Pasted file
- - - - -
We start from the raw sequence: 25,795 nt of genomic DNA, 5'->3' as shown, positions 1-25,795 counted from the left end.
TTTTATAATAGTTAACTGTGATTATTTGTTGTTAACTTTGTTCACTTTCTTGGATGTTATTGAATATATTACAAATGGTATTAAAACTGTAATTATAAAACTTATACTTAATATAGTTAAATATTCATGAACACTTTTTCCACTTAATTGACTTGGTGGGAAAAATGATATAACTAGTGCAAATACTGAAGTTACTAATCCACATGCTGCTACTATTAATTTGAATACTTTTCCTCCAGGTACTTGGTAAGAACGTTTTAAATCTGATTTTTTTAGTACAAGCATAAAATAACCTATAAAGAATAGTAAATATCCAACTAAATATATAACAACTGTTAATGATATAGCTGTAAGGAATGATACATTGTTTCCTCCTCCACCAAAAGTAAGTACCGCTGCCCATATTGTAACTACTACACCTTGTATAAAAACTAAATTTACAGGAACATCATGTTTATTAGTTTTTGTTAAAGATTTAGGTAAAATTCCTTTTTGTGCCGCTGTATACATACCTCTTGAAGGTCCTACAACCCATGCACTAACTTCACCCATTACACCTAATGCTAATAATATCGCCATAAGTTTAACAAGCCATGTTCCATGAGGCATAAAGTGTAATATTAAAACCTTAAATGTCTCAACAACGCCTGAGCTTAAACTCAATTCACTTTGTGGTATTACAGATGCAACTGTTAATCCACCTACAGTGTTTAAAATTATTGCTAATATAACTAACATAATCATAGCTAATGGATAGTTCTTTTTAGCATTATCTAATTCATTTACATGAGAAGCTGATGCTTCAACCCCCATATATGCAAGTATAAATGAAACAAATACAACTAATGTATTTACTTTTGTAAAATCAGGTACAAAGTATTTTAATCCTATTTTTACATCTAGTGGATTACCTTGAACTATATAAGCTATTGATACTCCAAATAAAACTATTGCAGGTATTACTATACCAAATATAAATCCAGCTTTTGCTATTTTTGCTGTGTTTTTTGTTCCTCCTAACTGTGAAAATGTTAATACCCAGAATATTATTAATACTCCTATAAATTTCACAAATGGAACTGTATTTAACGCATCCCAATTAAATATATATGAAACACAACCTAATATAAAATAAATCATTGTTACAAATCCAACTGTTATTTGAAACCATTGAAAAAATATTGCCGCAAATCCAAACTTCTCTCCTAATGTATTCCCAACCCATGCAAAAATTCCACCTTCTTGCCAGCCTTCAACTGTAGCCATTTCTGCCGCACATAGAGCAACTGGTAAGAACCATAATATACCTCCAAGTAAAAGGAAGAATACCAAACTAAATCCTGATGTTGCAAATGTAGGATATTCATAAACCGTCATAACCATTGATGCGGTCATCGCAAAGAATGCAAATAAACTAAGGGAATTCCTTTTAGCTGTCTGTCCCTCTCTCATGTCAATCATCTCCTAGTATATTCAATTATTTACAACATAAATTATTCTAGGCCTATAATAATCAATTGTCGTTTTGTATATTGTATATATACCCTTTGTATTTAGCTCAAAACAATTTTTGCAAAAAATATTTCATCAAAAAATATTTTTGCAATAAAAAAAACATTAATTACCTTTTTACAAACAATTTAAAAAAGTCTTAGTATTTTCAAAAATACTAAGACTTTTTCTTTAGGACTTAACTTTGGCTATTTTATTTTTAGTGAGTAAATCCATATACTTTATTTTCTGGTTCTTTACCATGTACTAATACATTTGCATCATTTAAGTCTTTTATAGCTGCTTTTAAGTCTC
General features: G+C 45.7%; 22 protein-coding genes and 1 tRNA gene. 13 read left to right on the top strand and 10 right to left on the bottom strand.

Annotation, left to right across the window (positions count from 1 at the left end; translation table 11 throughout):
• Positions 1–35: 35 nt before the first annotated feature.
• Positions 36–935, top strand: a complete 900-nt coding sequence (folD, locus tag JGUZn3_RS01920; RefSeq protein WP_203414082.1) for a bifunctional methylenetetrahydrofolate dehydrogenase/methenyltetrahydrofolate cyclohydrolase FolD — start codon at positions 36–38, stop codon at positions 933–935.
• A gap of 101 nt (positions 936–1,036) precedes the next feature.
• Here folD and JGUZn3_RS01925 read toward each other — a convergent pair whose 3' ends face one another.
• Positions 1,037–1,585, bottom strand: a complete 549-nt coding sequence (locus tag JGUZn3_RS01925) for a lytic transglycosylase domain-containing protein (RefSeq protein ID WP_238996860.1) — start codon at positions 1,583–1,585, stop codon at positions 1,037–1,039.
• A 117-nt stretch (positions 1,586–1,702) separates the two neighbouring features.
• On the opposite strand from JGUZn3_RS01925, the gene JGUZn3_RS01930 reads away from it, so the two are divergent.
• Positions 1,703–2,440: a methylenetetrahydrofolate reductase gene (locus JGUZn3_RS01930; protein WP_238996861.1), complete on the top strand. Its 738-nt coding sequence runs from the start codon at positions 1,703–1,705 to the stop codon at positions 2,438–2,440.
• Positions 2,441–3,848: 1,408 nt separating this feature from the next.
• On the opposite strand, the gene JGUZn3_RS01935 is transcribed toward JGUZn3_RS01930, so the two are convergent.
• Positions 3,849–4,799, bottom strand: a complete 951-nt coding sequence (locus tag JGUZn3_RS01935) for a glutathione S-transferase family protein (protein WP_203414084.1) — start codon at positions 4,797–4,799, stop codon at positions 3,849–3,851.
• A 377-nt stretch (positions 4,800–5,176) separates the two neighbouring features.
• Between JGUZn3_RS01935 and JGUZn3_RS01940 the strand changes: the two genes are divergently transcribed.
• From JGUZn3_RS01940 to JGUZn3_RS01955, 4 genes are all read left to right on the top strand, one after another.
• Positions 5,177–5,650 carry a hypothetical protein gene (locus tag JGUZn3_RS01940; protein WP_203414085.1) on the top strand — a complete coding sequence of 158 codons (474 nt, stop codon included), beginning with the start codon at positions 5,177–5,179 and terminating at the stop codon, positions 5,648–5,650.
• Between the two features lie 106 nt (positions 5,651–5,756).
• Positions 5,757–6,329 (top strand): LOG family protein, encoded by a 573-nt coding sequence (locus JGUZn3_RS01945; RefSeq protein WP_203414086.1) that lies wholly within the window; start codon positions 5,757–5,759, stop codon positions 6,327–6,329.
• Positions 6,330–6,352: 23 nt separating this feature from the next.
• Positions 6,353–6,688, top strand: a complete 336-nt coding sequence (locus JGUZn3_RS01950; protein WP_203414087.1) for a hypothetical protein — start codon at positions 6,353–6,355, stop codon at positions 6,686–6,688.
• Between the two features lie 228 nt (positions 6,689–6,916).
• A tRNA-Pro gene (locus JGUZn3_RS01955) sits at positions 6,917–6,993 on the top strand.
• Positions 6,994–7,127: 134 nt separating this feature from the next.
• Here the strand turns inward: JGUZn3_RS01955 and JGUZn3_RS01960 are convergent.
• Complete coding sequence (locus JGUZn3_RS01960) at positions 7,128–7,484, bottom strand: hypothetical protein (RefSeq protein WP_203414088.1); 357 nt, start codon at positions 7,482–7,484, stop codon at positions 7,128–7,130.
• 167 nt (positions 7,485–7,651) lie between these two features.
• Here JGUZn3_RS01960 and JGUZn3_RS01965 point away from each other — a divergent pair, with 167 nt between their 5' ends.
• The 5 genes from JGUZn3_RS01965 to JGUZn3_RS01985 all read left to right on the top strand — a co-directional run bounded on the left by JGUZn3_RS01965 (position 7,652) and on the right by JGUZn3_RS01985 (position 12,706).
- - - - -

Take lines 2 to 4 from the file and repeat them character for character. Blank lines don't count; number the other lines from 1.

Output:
TTTTATAATAGTTAACTGTGATTATTTGTTGTTAACTTTGTTCACTTTCTTGGATGTTATTGAATATATTACAAATGGTATTAAAACTGTAATTATAAAACTTATACTTAATATAGTTAAATATTCATGAACACTTTTTCCACTTAATTGACTTGGTGGGAAAAATGATATAACTAGTGCAAATACTGAAGTTACTAATCCACATGCTGCTACTATTAATTTGAATACTTTTCCTCCAGGTACTTGGTAAGAACGTTTTAAATCTGATTTTTTTAGTACAAGCATAAAATAACCTATAAAGAATAGTAAATATCCAACTAAATATATAACAACTGTTAATGATATAGCTGTAAGGAATGATACATTGTTTCCTCCTCCACCAAAAGTAAGTACCGCTGCCCATATTGTAACTACTACACCTTGTATAAAAACTAAATTTACAGGAACATCATGTTTATTAGTTTTTGTTAAAGATTTAGGTAAAATTCCTTTTTGTGCCGCTGTATACATACCTCTTGAAGGTCCTACAACCCATGCACTAACTTCACCCATTACACCTAATGCTAATAATATCGCCATAAGTTTAACAAGCCATGTTCCATGAGGCATAAAGTGTAATATTAAAACCTTAAATGTCTCAACAACGCCTGAGCTTAAACTCAATTCACTTTGTGGTATTACAGATGCAACTGTTAATCCACCTACAGTGTTTAAAATTATTGCTAATATAACTAACATAATCATAGCTAATGGATAGTTCTTTTTAGCATTATCTAATTCATTTACATGAGAAGCTGATGCTTCAACCCCCATATATGCAAGTATAAATGAAACAAATACAACTAATGTATTTACTTTTGTAAAATCAGGTACAAAGTATTTTAATCCTATTTTTACATCTAGTGGATTACCTTGAACTATATAAGCTATTGATACTCCAAATAAAACTATTGCAGGTATTACTATACCAAATATAAATCCAGCTTTTGCTATTTTTGCTGTGTTTTTTGTTCCTCCTAACTGTGAAAATGTTAATACCCAGAATATTATTAATACTCCTATAAATTTCACAAATGGAACTGTATTTAACGCATCCCAATTAAATATATATGAAACACAACCTAATATAAAATAAATCATTGTTACAAATCCAACTGTTATTTGAAACCATTGAAAAAATATTGCCGCAAATCCAAACTTCTCTCCTAATGTATTCCCAACCCATGCAAAAATTCCACCTTCTTGCCAGCCTTCAACTGTAGCCATTTCTGCCGCACATAGAGCAACTGGTAAGAACCATAATATACCTCCAAGTAAAAGGAAGAATACCAAACTAAATCCTGATGTTGCAAATGTAGGATATTCATAAACCGTCATAACCATTGATGCGGTCATCGCAAAGAATGCAAATAAACTAAGGGAATTCCTTTTAGCTGTCTGTCCCTCTCTCATGTCAATCATCTCCTAGTATATTCAATTATTTACAACATAAATTATTCTAGGCCTATAATAATCAATTGTCGTTTTGTATATTGTATATATACCCTTTGTATTTAGCTCAAAACAATTTTTGCAAAAAATATTTCATCAAAAAATATTTTTGCAATAAAAAAAACATTAATTACCTTTTTACAAACAATTTAAAAAAGTCTTAGTATTTTCAAAAATACTAAGACTTTTTCTTTAGGACTTAACTTTGGCTATTTTATTTTTAGTGAGTAAATCCATATACTTTATTTTCTGGTTCTTTACCATGTACTAATACATTTGCATCATTTAAGTCTTTTATAGCTGCTTTTAAGTCTC
General features: G+C 45.7%; 22 protein-coding genes and 1 tRNA gene. 13 read left to right on the top strand and 10 right to left on the bottom strand.

Annotation, left to right across the window (positions count from 1 at the left end; translation table 11 throughout):